One illustration, etched deeply in my mind, was set in the gar- den of a Mediterranean aristocrat. A beautiful young lady in a dress similar to an Indian woman's sari is leaning against a flow- ering fence. She wears fresh flowers in her shining, black, thick hair that is tied in a loose bun. Her dangling earrings, shiny neck- lace, and bracelets are made of precious stone. Her dress is thin and tight, exposing her sensual figure. Her slender arm holds on to a vine covered with blossoms. She lowers her head and turns her face halfway away from the man who is taking to her. She is soft, gentle, and shy. The well-built man, strong and firm,is also gentle. He leans his upper body forward as if bowing, in confid- ing his love for her. I remember my heart pounding rapidly when I turned to this illustration. I felt as if I were that lady. I gazed at this picture for a long time. I cannot recall the story at all but the image remained the quintessential love scene in my childhood ro- mantic fantasies.

One afternoon when I was in the third grade, I was hiding in our small dark bedroom reading. Suddenly, my third brother burst in and snatched the book from my hands. "How dare you!" he shouted. "You are stealthily reading my book again!" My brother, who is four years older than I, was very mean to me in those years, a result of my parents' undisguised partiality toward me. The cruelest thing he did to me was to forbid me to touch the books that he borrowed from his friends. Although my supply of books from classmates and the children's library was plentiful, by the third grade I was more interested in my brothers' and sisters' books. My fourth sister, who was seven years older, also forbade me to read her books, although for different reasons. "You are too young to read these books!" She chided me seriously. "Your mind would become too complicated." "A complicated mind" was a negative phrase meaning that one thinks what one should not think. In this case, she meant that I was too young for love stories. But I could not help it. The book that my brother snatched away was La Dame aux Camelias by Alexandre Dumas. Before he re- turned it to his friend, I had already read it a few times. Our two-room home was too small for my brother or sister to successfully hide any book away from my search.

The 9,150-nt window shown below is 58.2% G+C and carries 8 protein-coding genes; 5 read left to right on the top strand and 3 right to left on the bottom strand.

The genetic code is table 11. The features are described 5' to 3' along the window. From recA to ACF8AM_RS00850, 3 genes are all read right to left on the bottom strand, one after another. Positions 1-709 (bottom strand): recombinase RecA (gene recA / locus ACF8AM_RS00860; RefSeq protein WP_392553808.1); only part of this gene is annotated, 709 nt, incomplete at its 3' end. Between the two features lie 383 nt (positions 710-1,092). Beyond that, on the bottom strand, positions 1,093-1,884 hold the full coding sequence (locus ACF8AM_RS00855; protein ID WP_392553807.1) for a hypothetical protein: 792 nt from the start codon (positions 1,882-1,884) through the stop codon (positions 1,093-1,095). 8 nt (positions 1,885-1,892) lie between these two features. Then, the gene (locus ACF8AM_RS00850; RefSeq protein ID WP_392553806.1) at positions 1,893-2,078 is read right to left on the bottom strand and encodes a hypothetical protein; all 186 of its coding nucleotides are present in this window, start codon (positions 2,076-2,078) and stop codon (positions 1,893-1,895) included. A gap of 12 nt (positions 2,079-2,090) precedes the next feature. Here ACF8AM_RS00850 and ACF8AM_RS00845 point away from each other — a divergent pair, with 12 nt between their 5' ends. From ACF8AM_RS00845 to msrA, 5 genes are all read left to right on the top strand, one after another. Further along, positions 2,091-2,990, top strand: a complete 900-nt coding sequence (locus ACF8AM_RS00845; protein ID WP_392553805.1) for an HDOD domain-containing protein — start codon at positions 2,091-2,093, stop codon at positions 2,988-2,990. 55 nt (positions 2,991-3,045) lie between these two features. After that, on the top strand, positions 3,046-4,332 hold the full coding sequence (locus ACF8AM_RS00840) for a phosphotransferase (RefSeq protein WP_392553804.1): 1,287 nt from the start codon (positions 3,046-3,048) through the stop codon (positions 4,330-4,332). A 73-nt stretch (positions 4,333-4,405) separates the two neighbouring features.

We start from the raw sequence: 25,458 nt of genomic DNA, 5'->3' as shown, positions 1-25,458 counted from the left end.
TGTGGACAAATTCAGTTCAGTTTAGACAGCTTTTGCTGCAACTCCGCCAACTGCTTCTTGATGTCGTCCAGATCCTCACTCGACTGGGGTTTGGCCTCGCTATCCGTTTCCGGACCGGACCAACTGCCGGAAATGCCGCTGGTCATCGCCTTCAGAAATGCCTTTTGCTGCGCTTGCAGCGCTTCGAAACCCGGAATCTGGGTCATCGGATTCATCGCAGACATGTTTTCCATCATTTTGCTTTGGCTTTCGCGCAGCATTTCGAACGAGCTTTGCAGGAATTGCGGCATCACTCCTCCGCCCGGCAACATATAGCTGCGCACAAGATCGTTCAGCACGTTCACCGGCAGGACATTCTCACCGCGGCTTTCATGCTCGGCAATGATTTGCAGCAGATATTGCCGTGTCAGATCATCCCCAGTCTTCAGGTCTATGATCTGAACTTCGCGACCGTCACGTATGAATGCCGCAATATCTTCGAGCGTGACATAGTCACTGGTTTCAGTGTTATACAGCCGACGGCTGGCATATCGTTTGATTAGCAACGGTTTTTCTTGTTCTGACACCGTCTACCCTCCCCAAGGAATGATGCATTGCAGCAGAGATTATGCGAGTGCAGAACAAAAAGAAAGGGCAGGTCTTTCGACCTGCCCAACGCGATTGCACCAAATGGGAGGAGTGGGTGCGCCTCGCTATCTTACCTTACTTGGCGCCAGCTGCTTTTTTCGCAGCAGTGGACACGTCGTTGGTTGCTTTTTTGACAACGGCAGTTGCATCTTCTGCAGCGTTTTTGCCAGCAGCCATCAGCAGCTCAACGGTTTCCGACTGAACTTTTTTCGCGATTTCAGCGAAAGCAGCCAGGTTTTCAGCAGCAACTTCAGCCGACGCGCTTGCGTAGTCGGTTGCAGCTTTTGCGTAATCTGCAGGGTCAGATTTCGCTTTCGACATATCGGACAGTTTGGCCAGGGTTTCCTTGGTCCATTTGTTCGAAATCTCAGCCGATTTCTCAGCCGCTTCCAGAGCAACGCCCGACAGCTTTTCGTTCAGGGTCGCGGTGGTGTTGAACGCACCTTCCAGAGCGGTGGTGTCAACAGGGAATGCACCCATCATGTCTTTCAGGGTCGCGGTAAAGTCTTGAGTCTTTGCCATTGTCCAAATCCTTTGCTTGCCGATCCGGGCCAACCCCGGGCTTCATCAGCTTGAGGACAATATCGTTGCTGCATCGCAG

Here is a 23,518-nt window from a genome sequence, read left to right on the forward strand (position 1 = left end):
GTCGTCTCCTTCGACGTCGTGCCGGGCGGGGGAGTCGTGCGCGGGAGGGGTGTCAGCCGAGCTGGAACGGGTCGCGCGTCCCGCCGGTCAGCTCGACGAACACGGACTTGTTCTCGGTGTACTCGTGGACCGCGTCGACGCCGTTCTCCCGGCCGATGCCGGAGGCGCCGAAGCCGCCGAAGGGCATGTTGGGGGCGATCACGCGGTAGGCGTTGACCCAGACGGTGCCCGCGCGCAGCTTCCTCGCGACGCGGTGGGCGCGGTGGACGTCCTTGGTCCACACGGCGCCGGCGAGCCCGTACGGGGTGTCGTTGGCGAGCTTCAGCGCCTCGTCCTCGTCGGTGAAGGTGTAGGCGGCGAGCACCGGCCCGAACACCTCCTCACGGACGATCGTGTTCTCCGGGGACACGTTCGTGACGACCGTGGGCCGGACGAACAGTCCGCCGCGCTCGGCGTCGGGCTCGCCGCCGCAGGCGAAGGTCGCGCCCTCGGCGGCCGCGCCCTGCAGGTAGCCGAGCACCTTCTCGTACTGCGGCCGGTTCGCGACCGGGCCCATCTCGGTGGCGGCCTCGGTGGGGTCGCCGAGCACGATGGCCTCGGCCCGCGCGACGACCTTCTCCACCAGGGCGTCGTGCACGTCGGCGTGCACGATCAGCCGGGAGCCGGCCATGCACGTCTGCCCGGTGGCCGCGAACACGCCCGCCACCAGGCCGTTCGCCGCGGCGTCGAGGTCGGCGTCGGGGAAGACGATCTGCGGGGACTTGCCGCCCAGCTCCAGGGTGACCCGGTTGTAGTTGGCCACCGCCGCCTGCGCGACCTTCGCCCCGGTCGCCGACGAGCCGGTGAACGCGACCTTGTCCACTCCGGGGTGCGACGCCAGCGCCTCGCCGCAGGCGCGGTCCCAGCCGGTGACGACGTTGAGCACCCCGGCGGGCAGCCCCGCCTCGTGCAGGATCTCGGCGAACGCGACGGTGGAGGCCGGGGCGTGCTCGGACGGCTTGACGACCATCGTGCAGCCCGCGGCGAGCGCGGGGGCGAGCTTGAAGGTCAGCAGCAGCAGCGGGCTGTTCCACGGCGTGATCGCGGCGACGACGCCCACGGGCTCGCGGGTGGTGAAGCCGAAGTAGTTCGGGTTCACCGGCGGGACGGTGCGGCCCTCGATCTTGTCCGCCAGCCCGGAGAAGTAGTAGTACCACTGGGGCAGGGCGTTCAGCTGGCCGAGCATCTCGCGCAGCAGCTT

I developed an insatiable appetite for romantic stories. Under my peculiar circumstances, I also developed special skills to read fast and to tease the line of romance quickly out of the multiple themes of a novel. In the fifth grade, it took me only two after- noons before my sister and brother came home to finish War and Peace. It was a thick book even in Chinese. I skipped all of the parts on war and focused on the pages when ladies appeared. It was not until the Cultural Revolution that I had the security to read romantic stories leisurely.